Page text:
The workshop aims to bring together expertise in reception studies and the digital humanities from across the University, and also to strengthen partnerships with artists and cultural programmers conducting practice-based work in the field. It will showcase the findings of several externally funded projects based at the University, and it will build upon strategic developments in digital research. Each panel will feature three brief presentations from academics and artists, leaving 20-30 minutes per session for further discussion among all the workshop participants. The day will conclude with a one-hour, guided roundtable session, which will result in a list of key questions for the field, identify possibilities for follow-on projects and funding, and outline next steps for digital culture and reception research at UoB.

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10.30-10.40         Introduction and aims for the day – Erin Sullivan (Shakespeare Institute)

10.40-11.30         Data – Michaela Mahlberg (Language and Linguistics), Rowanne Fleck (Computer Science), Di Wiltshire (visual/performance artist)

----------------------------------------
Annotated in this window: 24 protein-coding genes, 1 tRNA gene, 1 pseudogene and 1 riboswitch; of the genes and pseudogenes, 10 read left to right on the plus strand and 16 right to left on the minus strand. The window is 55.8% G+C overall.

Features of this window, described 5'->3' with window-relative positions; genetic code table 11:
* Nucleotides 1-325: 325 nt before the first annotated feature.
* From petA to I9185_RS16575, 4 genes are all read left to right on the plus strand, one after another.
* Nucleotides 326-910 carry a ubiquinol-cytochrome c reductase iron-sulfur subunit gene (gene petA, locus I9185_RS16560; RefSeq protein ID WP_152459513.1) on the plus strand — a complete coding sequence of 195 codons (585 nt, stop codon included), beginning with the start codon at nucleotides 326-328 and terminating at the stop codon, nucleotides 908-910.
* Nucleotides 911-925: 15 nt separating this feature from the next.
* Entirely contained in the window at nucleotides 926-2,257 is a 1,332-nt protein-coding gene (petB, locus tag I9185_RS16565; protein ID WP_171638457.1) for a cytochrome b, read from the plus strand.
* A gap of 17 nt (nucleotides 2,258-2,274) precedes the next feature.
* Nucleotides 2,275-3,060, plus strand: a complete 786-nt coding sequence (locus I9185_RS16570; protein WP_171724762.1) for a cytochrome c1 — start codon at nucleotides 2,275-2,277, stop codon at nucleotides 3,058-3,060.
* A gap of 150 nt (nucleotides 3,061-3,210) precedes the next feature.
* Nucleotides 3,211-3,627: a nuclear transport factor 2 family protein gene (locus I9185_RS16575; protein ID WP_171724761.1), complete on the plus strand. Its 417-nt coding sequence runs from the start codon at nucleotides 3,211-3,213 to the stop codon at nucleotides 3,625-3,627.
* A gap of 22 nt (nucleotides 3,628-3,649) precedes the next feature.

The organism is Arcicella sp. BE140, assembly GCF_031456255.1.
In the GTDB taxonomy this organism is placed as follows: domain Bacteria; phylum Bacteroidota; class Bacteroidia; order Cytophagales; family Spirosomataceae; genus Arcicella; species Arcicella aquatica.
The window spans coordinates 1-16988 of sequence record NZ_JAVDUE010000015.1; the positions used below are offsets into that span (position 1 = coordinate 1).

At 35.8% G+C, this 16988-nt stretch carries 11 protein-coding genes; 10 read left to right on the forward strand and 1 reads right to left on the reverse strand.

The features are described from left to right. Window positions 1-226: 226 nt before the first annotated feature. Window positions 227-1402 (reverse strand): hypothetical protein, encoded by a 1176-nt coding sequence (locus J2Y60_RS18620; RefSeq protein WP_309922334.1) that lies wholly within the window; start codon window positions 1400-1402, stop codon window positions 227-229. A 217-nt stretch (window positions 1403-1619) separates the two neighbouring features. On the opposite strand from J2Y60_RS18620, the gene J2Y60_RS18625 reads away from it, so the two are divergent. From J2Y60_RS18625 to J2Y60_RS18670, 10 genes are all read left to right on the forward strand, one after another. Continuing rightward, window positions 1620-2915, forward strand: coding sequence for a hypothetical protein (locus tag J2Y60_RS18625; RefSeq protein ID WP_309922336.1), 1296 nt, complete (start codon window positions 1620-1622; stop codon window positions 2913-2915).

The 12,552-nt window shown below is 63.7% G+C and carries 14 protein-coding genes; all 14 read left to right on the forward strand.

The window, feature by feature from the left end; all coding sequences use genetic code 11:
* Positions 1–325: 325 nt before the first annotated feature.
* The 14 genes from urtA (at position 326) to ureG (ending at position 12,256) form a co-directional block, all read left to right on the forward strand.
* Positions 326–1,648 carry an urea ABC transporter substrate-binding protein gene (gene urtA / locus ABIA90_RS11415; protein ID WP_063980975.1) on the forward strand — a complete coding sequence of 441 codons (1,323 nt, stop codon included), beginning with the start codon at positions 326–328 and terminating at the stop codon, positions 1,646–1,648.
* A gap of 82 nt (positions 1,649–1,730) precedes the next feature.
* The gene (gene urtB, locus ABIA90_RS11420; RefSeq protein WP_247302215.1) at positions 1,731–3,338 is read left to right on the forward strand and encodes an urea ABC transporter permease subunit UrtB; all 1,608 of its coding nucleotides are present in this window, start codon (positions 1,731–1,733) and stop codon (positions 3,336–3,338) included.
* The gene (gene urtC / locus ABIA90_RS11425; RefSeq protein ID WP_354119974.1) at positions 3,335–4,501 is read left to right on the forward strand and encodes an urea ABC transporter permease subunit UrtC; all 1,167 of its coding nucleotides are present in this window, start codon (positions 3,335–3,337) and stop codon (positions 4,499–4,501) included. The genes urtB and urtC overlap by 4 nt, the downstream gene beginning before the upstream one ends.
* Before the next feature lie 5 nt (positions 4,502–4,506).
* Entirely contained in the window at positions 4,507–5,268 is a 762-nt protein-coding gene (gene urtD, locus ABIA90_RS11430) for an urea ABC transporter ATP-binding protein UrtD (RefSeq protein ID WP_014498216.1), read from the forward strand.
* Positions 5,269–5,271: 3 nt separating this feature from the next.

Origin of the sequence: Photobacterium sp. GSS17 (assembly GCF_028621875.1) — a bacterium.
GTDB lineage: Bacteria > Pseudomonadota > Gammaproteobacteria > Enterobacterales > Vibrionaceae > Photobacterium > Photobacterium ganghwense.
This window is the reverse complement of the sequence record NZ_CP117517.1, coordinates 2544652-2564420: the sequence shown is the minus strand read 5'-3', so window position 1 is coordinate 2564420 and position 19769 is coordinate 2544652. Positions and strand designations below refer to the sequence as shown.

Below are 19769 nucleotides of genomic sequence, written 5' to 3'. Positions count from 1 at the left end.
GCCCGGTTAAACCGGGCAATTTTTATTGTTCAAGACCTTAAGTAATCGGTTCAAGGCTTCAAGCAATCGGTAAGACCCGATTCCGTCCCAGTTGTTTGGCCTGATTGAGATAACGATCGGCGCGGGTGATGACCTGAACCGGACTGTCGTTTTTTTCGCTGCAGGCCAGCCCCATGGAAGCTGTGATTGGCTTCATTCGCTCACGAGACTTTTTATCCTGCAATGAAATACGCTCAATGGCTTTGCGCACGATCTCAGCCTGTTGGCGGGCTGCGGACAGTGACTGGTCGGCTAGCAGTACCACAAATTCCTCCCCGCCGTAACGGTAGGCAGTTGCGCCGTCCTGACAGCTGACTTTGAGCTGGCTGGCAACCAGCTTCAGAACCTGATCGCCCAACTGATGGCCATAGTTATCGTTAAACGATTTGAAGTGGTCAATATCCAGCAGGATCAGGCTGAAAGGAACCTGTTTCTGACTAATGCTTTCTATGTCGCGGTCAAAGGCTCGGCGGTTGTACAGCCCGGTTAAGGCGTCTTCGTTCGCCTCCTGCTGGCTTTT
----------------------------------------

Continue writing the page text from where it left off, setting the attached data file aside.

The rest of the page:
11.30-11.50         Tea/coffee

11.50-12.40         Co-production – Caroline Chapain (Business School), Helen Abbott (Modern Languages), Annie Mahtani (Music/composer and curator)

12.40-1.40           Lunch

1.40-2.30             Space – Patricia Noxolo (Geography), Matt Hayler (Literature), Katie Day (theatre director)

2.30-3.20             Roundtable discussion with tea/coffee – Danielle Fuller (American Studies/Literature), Peta Murphy-Burke (Arts Council)

3.20-3.30             Next steps – Erin Sullivan

For further details or to register to attend this workshop please contact Lauren Rawlins at l.rawlins@bham.ac.uk. For more about UoB’s Institute of Advanced Studies (IAS) see http://www.birmingham.ac.uk/research/activity/ias/index.aspx.

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Shakespeare, Britain, Brexit

Pretty much glued to news sites and social media feeds this morning as this new phase in UK politics unfolds. Three years ago I was writing about how the London Olympics used Shakespeare to celebrate British diversity, and how the politics that followed were failing to live up to those ideals. But now things are looking even worse than I feared. Watching Farage & co. on the news I can’t help but think of this brilliant and now terribly prescient cartoon by Steve Bell that I wrote about in the essay. Shakespeare will of course survive this sinking ship, but I’m honestly not sure what’s going to happen to us.